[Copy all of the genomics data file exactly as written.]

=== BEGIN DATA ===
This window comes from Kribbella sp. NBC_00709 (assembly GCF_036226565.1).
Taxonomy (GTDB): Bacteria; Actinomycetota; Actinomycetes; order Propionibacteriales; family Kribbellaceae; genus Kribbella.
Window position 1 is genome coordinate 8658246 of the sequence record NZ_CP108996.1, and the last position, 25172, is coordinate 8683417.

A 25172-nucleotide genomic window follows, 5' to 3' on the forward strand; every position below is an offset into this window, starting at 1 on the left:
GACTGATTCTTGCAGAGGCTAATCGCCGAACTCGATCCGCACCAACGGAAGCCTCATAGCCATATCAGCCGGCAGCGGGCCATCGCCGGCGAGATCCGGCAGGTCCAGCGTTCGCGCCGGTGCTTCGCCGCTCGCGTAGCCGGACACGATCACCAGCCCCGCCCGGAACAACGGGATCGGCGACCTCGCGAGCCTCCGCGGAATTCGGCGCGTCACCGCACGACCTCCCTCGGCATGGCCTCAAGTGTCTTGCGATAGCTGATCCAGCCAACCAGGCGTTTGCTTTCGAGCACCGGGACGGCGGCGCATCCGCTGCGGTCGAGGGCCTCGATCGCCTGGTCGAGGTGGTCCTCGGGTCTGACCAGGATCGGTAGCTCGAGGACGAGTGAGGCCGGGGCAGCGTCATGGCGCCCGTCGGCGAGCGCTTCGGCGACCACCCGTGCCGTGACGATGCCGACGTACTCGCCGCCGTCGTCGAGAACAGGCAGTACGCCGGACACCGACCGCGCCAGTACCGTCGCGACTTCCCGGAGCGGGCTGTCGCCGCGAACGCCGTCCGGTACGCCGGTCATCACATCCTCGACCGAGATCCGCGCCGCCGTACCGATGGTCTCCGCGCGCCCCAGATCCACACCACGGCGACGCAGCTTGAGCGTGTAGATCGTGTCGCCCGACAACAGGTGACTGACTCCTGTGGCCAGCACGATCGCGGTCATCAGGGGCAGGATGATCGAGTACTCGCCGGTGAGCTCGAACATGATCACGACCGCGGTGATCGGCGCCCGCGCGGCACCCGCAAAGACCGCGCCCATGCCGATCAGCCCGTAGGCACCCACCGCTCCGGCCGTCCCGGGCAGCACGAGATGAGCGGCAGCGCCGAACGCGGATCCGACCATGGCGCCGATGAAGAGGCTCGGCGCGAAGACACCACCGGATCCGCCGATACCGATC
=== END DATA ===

This window comes from Kribbella sp. NBC_00709 (assembly GCF_036226565.1).
Taxonomy (GTDB): Bacteria; Actinomycetota; Actinomycetes; order Propionibacteriales; family Kribbellaceae; genus Kribbella.
Window position 1 is genome coordinate 8658246 of the sequence record NZ_CP108996.1, and the last position, 25172, is coordinate 8683417.

A 25172-nucleotide genomic window follows, 5' to 3' on the forward strand; every position below is an offset into this window, starting at 1 on the left:
GACTGATTCTTGCAGAGGCTAATCGCCGAACTCGATCCGCACCAACGGAAGCCTCATAGCCATATCAGCCGGCAGCGGGCCATCGCCGGCGAGATCCGGCAGGTCCAGCGTTCGCGCCGGTGCTTCGCCGCTCGCGTAGCCGGACACGATCACCAGCCCCGCCCGGAACAACGGGATCGGCGACCTCGCGAGCCTCCGCGGAATTCGGCGCGTCACCGCACGACCTCCCTCGGCATGGCCTCAAGTGTCTTGCGATAGCTGATCCAGCCAACCAGGCGTTTGCTTTCGAGCACCGGGACGGCGGCGCATCCGCTGCGGTCGAGGGCCTCGATCGCCTGGTCGAGGTGGTCCTCGGGTCTGACCAGGATCGGTAGCTCGAGGACGAGTGAGGCCGGGGCAGCGTCATGGCGCCCGTCGGCGAGCGCTTCGGCGACCACCCGTGCCGTGACGATGCCGACGTACTCGCCGCCGTCGTCGAGAACAGGCAGTACGCCGGACACCGACCGCGCCAGTACCGTCGCGACTTCCCGGAGCGGGCTGTCGCCGCGAACGCCGTCCGGTACGCCGGTCATCACATCCTCGACCGAGATCCGCGCCGCCGTACCGATGGTCTCCGCGCGCCCCAGATCCACACCACGGCGACGCAGCTTGAGCGTGTAGATCGTGTCGCCCGACAACAGGTGACTGACTCCTGTGGCCAGCACGATCGCGGTCATCAGGGGCAGGATGATCGAGTACTCGCCGGTGAGCTCGAACATGATCACGACCGCGGTGATCGGCGCCCGCGCGGCACCCGCAAAGACCGCGCCCATGCCGATCAGCCCGTAGGCACCCACCGCTCCGGCCGTCCCGGGCAGCACGAGATGAGCGGCAGCGCCGAACGCGGATCCGACCATGGCGCCGATGAAGAGGCTCGGCGCGAAGACACCACCGGATCCGCCGATACCGATC